The rest of the counter was part of the restaurant. Against the back wall stood a large griddle, operated by a woman who was wider than tall. Anyone expecting an array of Mozambican cuisine would be disappointed. A picture menu offered hamburgers, chicken burgers, fried chicken, and toasted cheese sandwiches.

Billy Ray and Antonio ordered hamburgers. Tessa went to the toilet, and Vermeulen couldn’t make up his mind. What to eat when all choices are poor? He settled on a toasted cheese sandwich with tomatoes and went to use the facilities himself.

The restaurant had seen better days. The tables were wobbly and the chairs creaky. About half of the tables were taken, and the patrons gave the newcomers a quick glance before going back to their meals. Vermeulen sat down with the rest and ate his sandwich. Tessa munched on a bag of peanuts and drank a Coke. Vermeulen was tempted by the beer but decided against it. On a warm day like this, he’d just fall asleep in the car.

“What other project do you want to show us?” Vermeulen said between bites.

“It’s back the way we came, on the other side of the bridge,” Billy Ray said.

“I’d like to speak with a few of the farmers here,” Tessa said.

Billy Ray wiped some grease from his mouth. “I figured you would. It’ll take some time to set up, though. I didn’t know you were coming until last night. No time. But I’m sure we can arrange something for later. How long are you in Beira?”

“I have a week.”

“Hmm. That’s tight. You journalists need to spend time on the ground. Not just swoop in and out.”

“Believe me, I’d love to spend a month here, but nobody would pay my bills. So a week it is. I’d appreciate any help you can give me.”

“Sure. We’ll see what we can set up. Maybe there’ll be someone at the next stop.”

Billy Ray popped the last bite of hamburger into his mouth and pursed his lips.

“Pretty damn close to the worst burger I ever ate,” he said. “And I’ve had some doozies.”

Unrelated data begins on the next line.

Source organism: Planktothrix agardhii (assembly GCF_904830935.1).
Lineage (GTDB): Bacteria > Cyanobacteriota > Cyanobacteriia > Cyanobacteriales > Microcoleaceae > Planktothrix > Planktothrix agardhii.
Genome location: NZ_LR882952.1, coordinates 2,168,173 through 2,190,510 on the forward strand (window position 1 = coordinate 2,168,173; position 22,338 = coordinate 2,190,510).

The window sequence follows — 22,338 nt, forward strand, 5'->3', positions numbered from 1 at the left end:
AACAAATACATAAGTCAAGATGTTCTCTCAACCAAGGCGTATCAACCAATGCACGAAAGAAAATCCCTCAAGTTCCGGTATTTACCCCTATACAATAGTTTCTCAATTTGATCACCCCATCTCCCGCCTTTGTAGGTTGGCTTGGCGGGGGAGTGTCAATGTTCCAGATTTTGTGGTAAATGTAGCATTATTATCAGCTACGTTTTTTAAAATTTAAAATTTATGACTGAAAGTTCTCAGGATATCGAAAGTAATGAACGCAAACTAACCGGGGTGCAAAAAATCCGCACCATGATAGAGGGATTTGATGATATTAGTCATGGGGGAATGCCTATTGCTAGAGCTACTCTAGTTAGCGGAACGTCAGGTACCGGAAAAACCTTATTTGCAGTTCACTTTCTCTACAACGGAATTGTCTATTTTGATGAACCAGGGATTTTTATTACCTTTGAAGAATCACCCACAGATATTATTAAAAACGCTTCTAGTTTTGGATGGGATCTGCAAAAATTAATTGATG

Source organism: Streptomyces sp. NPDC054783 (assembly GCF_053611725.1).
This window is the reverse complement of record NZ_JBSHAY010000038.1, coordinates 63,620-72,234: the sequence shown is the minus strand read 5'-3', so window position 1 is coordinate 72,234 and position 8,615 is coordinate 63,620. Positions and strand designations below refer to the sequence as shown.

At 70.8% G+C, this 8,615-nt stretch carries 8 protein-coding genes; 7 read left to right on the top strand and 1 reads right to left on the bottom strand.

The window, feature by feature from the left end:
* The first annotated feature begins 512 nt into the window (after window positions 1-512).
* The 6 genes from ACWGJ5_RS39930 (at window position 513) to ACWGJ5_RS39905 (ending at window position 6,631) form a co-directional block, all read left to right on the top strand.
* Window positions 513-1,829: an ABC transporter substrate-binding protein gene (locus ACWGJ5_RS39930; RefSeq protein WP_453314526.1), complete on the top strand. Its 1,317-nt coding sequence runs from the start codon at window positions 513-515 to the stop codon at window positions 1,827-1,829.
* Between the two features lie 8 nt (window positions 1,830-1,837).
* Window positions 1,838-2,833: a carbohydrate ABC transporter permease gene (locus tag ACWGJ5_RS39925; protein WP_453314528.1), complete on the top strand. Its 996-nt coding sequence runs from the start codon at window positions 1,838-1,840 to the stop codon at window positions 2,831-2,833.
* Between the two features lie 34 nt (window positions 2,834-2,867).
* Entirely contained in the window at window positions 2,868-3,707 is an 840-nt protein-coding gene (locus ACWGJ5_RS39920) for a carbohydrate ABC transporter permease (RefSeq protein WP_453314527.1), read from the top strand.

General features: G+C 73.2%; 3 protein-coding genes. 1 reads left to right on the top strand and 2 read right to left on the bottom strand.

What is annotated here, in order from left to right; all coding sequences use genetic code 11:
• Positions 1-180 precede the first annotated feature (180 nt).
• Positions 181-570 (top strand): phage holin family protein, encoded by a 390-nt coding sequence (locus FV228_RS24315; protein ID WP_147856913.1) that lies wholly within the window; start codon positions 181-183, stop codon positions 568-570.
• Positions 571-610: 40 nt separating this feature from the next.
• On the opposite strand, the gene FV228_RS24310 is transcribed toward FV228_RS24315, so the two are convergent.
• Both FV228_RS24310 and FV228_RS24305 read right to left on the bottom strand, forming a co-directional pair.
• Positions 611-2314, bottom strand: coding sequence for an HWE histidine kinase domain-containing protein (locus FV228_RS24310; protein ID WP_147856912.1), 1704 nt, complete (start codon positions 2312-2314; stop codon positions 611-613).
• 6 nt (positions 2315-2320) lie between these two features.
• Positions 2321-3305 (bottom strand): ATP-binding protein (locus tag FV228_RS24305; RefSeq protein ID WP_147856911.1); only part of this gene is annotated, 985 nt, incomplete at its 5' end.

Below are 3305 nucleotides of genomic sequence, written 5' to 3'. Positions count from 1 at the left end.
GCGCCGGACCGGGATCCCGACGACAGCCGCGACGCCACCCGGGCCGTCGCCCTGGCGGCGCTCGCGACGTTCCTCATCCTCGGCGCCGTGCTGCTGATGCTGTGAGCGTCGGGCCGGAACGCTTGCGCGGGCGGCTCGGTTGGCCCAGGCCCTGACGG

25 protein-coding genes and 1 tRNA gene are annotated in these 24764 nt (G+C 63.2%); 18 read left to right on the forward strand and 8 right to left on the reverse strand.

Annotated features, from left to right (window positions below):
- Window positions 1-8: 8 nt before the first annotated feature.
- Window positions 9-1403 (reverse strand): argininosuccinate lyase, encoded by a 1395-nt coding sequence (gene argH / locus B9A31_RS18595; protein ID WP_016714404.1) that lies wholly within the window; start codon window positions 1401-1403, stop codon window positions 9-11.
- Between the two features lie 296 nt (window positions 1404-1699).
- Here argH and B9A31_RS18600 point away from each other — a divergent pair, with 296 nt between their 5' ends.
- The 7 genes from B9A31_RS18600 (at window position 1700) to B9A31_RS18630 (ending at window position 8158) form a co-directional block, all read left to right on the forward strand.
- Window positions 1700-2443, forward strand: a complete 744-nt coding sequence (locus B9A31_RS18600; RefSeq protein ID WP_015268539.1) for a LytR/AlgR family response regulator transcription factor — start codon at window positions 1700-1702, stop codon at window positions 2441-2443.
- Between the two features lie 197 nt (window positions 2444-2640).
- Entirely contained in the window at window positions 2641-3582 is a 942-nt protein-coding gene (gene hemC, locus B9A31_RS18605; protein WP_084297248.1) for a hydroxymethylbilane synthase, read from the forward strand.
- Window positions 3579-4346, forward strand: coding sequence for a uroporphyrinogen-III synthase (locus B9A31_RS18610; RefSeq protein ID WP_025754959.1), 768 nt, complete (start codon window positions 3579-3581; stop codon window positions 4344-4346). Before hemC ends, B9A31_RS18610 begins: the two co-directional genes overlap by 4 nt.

They finished their meals, got back into the car, and drove back the way they’d come. As they reached the bridge, Vermeulen’s phone rang. It was Chipende.

“Sorry for leaving you yesterday. I got an urgent call from KillBill and had to meet with him. Did someone in the office answer a wrong number call?”

“You didn’t call when we agreed.”

“No, that’s when the kid called. It took a while to sort that out. I think I was about fifteen minutes late. A man answered. Did you see who?”

“Yes, I did. I’ll tell you later. What was the emergency?” Vermeulen said.

“Raul called the gang together for another job. This time it’s out of town. They drove off in their blue vans. I have no idea where they went. The kid can’t call me because they aren’t supposed to know he’s got a phone.”

“And you don’t know what the job is?”

“No, but it can’t be good. Probably roughing someone up. I’m on my way to Tica to warn the farmers. I have a bad feeling.”

“We’ve just left Tica,” Vermeulen said.

“You did? What were you doing there?”

Vermeulen turned and said in a low voice, “Getting a tour of the new project.”

“Global Alternatives?”


There was a long pause.

The Land Rover reached the bridge. From the corner of his eye, Vermeulen saw the glint of a vehicle through the bushes lining the approach to the bridge. He couldn’t tell its shape or color. The Land Rover started across the bridge. Vermeulen looked ahead through the windshield. Something moved across the road at the other end of the bridge. As they got closer, Billy Ray slowed more. A vehicle blocked the bridge. Vermeulen looked back. Behind them another vehicle rolled across the road.

“I found your blue vans,” Vermeulen said to Chipende and ended the call.